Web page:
Deaths registered weekly in England and Wales, provisional: week ending 1 May 2020

Provisional counts of the number of deaths registered in England and Wales, including deaths involving the coronavirus (COVID-19), by age, sex and region, in the latest weeks for which data are available.

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14 May 2020 16:16

A small error occurred in the data download in Figure 1. In the data download the maximum deaths over five years contained minimum values instead. The error did not affect the graph associated with the data download. We have now corrected this error and the data download now contains the maximum deaths over five years. We apologies for any inconvenience.

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This is an accredited national statistic.

Contact:
Email Sarah Caul

Release date:
12 May 2020

Next release:
19 May 2020

2. Main points

  • The number of deaths registered in England and Wales in the week ending 1 May 2020 (Week 18) was 17,953, a decrease for the second week running, but 8,012 more than the five-year average for Week 18.

  • Of the deaths registered in Week 18, 6,035 mentioned “novel coronavirus (COVID-19)”, which was 33.6% of all deaths; a decrease of 2,202 deaths compared with Week 17 (37.4% of all deaths).

  • The number of deaths involving COVID-19 decreased in most age groups, the exceptions being age groups 15 to 19 and 35 to 39 years (which increased by 1 death each).

  • The number of deaths in care homes (from all causes) for Week 18 decreased to 6,409; however, deaths involving COVID-19 as a percentage of all deaths in care homes rose to 37.8% compared with 35.3% in Week 17.

  • For the first time, all regions showed a decrease in the percentage of deaths involving COVID-19 in Week 18; the South East had the highest number of COVID-19 deaths, making this the first week that London did not have the highest count.

  • In Wales, there were 281 deaths registered in Week 18 involving COVID-19, accounting for 30.2% of all deaths registered.

  • Of deaths involving COVID-19 registered up to Week 18, 68.5% (22,873 deaths) occurred in hospital, with the remainder mainly occurring in care homes (8,312), private homes (1,562) and hospices (386).

  • The number of deaths registered in the UK in the week ending 1 May 2020 (Week 18) was 20,033, of which 6,676 deaths involved COVID-19.

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3. Deaths registered by week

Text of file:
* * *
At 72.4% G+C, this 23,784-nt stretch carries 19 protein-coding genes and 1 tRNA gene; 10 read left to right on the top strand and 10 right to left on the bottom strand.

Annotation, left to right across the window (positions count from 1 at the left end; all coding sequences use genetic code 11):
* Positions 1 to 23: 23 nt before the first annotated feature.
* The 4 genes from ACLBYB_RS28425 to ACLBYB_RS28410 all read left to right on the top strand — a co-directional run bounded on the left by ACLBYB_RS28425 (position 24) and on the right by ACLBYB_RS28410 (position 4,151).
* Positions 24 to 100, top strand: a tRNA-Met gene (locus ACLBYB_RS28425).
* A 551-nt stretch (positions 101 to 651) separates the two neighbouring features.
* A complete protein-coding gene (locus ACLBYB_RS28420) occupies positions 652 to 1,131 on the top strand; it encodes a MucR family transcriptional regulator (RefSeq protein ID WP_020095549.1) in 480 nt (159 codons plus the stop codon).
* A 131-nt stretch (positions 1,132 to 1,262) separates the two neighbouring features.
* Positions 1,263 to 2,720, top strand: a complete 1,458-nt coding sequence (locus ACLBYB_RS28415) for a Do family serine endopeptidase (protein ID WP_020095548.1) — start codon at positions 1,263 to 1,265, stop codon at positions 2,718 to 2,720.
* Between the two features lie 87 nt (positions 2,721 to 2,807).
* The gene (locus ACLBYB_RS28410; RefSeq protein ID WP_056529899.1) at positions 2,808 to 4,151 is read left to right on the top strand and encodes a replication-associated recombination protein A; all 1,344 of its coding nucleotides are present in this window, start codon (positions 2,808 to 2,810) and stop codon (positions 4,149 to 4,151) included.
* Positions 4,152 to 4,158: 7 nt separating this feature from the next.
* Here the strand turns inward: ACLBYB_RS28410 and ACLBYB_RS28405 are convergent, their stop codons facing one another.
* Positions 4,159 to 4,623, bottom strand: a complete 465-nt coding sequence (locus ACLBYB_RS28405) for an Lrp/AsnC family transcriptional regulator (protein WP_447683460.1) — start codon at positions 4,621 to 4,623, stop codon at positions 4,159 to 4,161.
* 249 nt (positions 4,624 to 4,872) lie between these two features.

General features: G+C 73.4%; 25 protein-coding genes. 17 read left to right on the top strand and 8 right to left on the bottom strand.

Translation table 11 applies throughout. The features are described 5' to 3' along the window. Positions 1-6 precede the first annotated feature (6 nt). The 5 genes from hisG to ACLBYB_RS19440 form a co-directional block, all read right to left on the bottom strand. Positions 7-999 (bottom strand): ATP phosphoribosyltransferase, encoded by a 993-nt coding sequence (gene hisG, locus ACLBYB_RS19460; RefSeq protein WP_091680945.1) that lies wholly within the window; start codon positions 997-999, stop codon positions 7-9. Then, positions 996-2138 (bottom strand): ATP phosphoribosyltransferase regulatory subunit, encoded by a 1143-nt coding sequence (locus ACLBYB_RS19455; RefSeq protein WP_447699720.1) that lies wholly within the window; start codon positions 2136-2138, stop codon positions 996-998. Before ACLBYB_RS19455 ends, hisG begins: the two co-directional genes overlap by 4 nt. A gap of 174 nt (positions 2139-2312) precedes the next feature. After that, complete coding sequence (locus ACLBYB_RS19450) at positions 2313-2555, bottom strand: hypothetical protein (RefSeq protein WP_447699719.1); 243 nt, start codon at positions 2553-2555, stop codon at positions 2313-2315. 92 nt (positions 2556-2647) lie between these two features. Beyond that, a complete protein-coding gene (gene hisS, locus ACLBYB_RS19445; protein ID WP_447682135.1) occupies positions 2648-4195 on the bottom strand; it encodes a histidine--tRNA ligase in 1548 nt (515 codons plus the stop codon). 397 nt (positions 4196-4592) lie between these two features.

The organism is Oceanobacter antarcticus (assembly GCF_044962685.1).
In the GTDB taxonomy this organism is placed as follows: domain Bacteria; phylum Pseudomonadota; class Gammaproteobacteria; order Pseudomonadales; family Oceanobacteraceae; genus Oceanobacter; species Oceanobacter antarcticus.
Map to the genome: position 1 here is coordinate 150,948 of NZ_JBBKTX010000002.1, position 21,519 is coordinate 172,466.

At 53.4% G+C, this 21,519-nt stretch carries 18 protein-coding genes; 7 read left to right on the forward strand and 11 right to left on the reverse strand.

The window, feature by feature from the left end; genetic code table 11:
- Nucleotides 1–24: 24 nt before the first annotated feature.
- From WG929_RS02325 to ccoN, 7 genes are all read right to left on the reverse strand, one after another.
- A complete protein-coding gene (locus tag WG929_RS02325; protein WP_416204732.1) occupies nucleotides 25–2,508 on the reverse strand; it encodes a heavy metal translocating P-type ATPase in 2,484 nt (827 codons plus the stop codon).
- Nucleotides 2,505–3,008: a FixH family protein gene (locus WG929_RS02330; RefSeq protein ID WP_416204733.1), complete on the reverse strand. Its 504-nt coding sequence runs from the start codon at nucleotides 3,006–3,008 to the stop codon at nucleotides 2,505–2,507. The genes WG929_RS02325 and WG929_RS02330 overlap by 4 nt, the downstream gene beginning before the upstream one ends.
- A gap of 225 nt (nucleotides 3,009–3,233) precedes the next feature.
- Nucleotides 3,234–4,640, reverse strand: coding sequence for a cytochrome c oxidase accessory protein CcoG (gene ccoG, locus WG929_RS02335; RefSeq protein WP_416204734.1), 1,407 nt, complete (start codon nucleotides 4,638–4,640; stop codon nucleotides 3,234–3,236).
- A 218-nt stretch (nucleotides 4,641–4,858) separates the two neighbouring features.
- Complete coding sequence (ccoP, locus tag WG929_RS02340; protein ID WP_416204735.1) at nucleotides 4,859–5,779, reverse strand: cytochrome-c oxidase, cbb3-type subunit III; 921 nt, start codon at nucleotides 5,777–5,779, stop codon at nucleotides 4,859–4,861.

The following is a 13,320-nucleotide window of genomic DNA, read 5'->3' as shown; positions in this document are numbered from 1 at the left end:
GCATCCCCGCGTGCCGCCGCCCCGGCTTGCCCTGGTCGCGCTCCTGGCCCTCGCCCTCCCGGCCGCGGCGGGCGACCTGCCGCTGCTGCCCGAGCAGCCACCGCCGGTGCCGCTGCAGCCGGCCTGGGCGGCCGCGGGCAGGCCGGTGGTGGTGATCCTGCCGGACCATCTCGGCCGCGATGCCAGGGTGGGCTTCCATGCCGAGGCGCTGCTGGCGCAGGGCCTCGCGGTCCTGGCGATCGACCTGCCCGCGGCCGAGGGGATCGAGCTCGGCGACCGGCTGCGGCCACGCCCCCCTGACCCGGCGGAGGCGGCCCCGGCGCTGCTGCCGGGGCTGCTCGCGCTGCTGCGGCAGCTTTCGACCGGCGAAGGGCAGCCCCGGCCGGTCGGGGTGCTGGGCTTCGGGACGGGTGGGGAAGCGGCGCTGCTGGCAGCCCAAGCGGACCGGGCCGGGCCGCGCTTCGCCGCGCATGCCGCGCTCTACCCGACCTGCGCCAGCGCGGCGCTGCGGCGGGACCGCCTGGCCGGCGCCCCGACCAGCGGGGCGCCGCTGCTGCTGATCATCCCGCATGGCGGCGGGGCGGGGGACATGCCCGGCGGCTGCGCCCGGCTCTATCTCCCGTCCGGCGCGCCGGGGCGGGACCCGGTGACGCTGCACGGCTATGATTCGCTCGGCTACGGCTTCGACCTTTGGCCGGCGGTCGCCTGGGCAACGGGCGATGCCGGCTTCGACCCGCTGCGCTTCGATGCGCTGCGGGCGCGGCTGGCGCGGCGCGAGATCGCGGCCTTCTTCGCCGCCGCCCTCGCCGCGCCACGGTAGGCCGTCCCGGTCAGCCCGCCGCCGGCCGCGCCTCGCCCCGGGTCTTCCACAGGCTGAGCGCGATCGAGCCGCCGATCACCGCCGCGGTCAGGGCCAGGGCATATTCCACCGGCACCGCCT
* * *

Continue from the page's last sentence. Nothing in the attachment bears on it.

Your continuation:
Figure 1: The total number of deaths (all cause) and the number of deaths involving COVID-19 decreased for the second week running

Number of deaths registered by week, England and Wales, 28 December 2019 to 1 May 2020

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The provisional number of deaths registered in England and Wales decreased from 21,997 in Week 17 (week ending 24 April 2020) to 17,953 in Week 18 (week ending 1 May 2020). This is 8,012 more deaths than the five-year average (Figure 1). More information is in Measuring the data.

The number of deaths was around or below the five-year average up to Week 12. The number of deaths increased between Weeks 13 and 16 before decreasing in Weeks 17 and 18.

The number of death registrations involving the coronavirus (COVID-19) also decreased from 8,237 in Week 17 to 6,035 in Week 18. This means that 33.6% of all deaths registered in Week 18 mentioned COVID-19, compared with 37.4% and 39.2% of all deaths in Weeks 17 and 16 respectively.

Similar patterns can be seen for England and Wales separately, with the number of deaths in England decreasing from 20,841 in Week 17 to 17,004 in Week 18, which is 7,715 above the Week 18 average. Of the Week 18 deaths, 33.8% (5,748 deaths) involved COVID-19.

For Wales, the number of deaths decreased from 1,124 deaths in Week 17 to 929 deaths in Week 18, 305 deaths higher than the Week 18 average. Of these, 30.2% (281 deaths) involved COVID-19.

The number of deaths mentioning “Influenza and Pneumonia” on the death certificate (without COVID-19) decreased from 1,696 in Week 17 to 1,450 in Week 18. There were 2,944 deaths in Week 17 that mentioned both “Influenza and Pneumonia” and COVID-19 on the death certificate, this decreased to 2,089 deaths in Week 18.

In Week 18, 41.7% of all deaths mentioned “Influenza and Pneumonia”, COVID-19, or both. In comparison, this was 45.2% for Week 17 and the five-year average of deaths mentioning “Influenza and Pneumonia” was 18.2%. “Influenza and Pneumonia” has been included for comparison, as a well-understood cause of death involving respiratory infection that is likely to have somewhat similar risk factors to COVID-19.

More about coronavirus

  • Find the latest on coronavirus (COVID-19) in the UK.
  • All ONS analysis, summarised in our coronavirus roundup.
  • View all coronavirus data.
  • Find out how our studies and surveys are serving public need.
  • Figure 2: The total number of weekly deaths has been higher than the five-year average for seven weeks in a row

    Year-to-date analysis for deaths registered in England and Wales, 2020

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    Looking at the year-to-date (using the most up-to-date data we have available), the number of deaths up to 1 May 2020 was 247,251, which is 41,627 more than the five-year average (Figure 2). Of the deaths registered by 1 May, 33,408 mentioned COVID-19 on the death certificate, this is 13.5% of all deaths.

    Between Weeks 1 and 12, 138,916 deaths were registered, which was 4,822 less than the five-year average for these weeks. However, between Weeks 13 and 18, 108,345 deaths were registered, which was 46,494 more than the five-year average. The number of COVID-19 deaths contributed 75.3% of the excess deaths when compared with the five-year average in week 18 (Figure 2). We are continuing to investigate the number of non-COVID-19 related deaths and will publish detailed analysis on this in the future.